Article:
Mosquito head aerodynamics?

Images made through a microscope. All subject types.

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leonardturner
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Mosquito head aerodynamics?

Post by leonardturner »

I am almost dissuaded from posting these having just seen Charlie's superb mosquito head from yesterday, but I do have a question. Can anyone tell me the presumed function of the little "brooms" extending from the posterior of the Aedes' head?

Image
Nikon Labophot, 10X CFN Plan Achro, Nikon D3S

Image
40X CFN Plan Achro

Leonard

ChrisR
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Post by ChrisR »

No idea, sorry, but a lovely detail.
"40X CFN Plan Achro" - did you make a slide ?

Olympusman
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Mosquito

Post by Olympusman »

These are the antennae. You can tell a male mosquito from a female because the bristles on the antenna are more complex since they are used to locate a female by her pheromones. It looks like you have a male here.
Michael Reese Much FRMS EMS Bethlehem, Pennsylvania, USA

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Post by rjlittlefield »

To clarify: the antennae are on the front of the head, on the right side of the first image.

I think that Leonard is asking about those small scales on the back of the head, on the left side of the first image.

I do not know their function.

--Rik

leonardturner
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Post by leonardturner »

Quite right, Rik; I was referring to the back of the head, detailed in the second image. I'm familiar with the antennae and the information on sexual differentiation they provide, but had never noted these scales before (a better term, I think, than my "broom" reference). The notching looks a bit reminiscent of the scales in a butterfly wing.

Thanks to all for your interest and comments.

Leonard
Last edited by leonardturner on Sun Nov 03, 2013 3:45 pm, edited 1 time in total.

rjlittlefield
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Post by rjlittlefield »

leonardturner wrote:The notching looks a bit reminiscent of the scales in a butterfly wing.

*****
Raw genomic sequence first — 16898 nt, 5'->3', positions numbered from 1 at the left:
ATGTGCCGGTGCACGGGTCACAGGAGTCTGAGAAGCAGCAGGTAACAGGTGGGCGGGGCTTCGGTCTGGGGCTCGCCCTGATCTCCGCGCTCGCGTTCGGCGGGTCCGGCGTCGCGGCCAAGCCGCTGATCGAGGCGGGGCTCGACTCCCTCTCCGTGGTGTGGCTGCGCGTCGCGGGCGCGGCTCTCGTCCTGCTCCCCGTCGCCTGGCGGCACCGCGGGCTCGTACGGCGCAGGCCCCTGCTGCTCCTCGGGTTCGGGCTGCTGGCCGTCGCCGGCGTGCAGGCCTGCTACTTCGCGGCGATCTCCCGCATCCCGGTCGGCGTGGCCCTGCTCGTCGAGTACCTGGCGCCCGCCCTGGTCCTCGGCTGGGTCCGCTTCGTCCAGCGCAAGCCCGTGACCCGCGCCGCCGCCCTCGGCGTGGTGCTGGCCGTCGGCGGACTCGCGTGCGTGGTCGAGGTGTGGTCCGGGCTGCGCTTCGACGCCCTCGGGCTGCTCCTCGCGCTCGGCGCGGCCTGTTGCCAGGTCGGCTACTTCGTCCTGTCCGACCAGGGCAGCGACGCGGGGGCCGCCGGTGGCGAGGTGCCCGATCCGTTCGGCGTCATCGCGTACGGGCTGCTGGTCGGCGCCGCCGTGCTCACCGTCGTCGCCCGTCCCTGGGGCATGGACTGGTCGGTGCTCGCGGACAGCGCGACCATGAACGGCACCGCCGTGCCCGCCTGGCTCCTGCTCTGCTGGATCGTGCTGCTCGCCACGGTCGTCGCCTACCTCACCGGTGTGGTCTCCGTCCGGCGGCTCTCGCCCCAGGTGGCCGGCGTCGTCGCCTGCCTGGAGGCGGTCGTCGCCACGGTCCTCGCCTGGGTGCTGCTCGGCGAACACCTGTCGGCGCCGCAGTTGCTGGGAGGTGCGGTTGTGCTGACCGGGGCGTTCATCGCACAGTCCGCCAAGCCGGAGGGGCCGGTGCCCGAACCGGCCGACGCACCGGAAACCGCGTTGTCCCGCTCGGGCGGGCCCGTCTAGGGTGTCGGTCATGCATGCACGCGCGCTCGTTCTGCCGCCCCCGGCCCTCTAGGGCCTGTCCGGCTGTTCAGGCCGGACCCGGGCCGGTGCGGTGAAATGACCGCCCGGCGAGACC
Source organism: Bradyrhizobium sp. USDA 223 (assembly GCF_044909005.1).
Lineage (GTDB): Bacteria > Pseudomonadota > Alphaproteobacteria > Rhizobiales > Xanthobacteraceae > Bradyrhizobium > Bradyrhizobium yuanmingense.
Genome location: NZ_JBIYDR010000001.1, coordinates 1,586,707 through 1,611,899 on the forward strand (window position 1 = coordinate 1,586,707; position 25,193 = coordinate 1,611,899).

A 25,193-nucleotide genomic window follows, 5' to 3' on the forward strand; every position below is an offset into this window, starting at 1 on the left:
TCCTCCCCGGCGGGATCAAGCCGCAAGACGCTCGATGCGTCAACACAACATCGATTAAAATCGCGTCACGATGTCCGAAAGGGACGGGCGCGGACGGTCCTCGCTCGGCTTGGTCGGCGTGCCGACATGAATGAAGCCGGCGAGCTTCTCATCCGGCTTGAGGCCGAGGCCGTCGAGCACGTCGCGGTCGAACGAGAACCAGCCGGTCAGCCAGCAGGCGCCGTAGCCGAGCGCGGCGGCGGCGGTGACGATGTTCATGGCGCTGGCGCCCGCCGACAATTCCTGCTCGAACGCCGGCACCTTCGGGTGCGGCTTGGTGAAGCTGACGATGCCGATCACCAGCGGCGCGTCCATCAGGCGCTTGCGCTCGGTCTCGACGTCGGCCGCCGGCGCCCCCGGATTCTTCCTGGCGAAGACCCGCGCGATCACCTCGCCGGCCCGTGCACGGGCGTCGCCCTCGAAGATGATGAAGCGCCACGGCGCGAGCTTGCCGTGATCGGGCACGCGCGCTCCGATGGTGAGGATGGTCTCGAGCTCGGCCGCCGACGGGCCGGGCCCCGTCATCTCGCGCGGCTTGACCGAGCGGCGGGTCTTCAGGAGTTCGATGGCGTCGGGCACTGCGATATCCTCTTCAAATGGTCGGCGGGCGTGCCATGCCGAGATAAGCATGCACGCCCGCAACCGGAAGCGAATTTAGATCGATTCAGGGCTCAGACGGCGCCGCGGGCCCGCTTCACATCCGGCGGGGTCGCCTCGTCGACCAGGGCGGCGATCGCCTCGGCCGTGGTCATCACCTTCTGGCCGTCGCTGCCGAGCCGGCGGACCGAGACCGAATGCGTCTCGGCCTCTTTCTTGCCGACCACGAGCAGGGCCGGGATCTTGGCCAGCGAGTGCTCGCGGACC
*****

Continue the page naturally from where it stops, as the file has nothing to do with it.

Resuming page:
Yes, and it looks particularly reminiscent of scales often found at the margins of the wings, such as illustrated by NikonUser HERE. I suspect you're right with that suggestion that aerodynamics are involved.

--Rik

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Post by ChrisR »

It's tempting to think of the design of aero cycling helmets, but dragging those antennae through the air must be an overwhelming matter.
http://www.intelligent-triathlon-traini ... elmet.html
:?

leonardturner
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Post by leonardturner »

Chris, a very good point. Still, the resemblance to the butterfly/moth scale is uncanny. Perhaps rather than improving airflow their movement provides some sensory input to that small brain.

In answer to your earlier question, I didn't make a slide; just shot the images and discarded the specimen. The stack was run with Zerene.

Leonard

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Post by TimmyG »

Hi all, just to chip in here. I'm no expert by any means but have been getting into macro recently and enjoying the learning a bit of entomology along the way.

I've just finished reading Wigglesworth's "The Life of Insects" and in one chapter he talks about the sensory organs of insects (in particular flies) and describes how there is a row of hairs along the back of the head to help the fly to understand the position of it's head (which in turn aids it in orienting itself in flight).

IIRC he describes an experiment where they weigh down part of the head and then trim the hairs at the back to see if the fly will compensate etc. Something like that anyway, but I suspect a similar thing is going on here.

I might be off the mark or the understanding may have changed (it's from the 60's I believe) but hope that is interesting to you.

leonardturner
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Post by leonardturner »

Thanks--good input.

Leonard

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Post by ChrisR »

Leonard - I was wondering about the lack of coverslip - it's sharper than I would have expected..

Tim -
weigh down part of the head and then trim the hairs
small clippers :shock:

leonardturner
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Post by leonardturner »

Chris--sorry, I misunderstood your question in that I thought you were asking whether I had made a permanent preparation. I shot this stack (61 images) several weeks ago; about that time I was using slides with a central depression--what we used to call "hanging drop" slides, and it is entirely possible that this fellow was so situated with a proper coverslip, but :oops: my dynamic combination of inadequate notes and despicable memory doesn't permit a confident answer. I will try to keep better records--and make better stacks--in the future.

Incidentally, this specimen was one of a number of pupae hatched in the house under a glass dome. In the process of transferring for examination, 3 or 4 escaped. I could only hope they were all males. My wife was not amused.

Leonard

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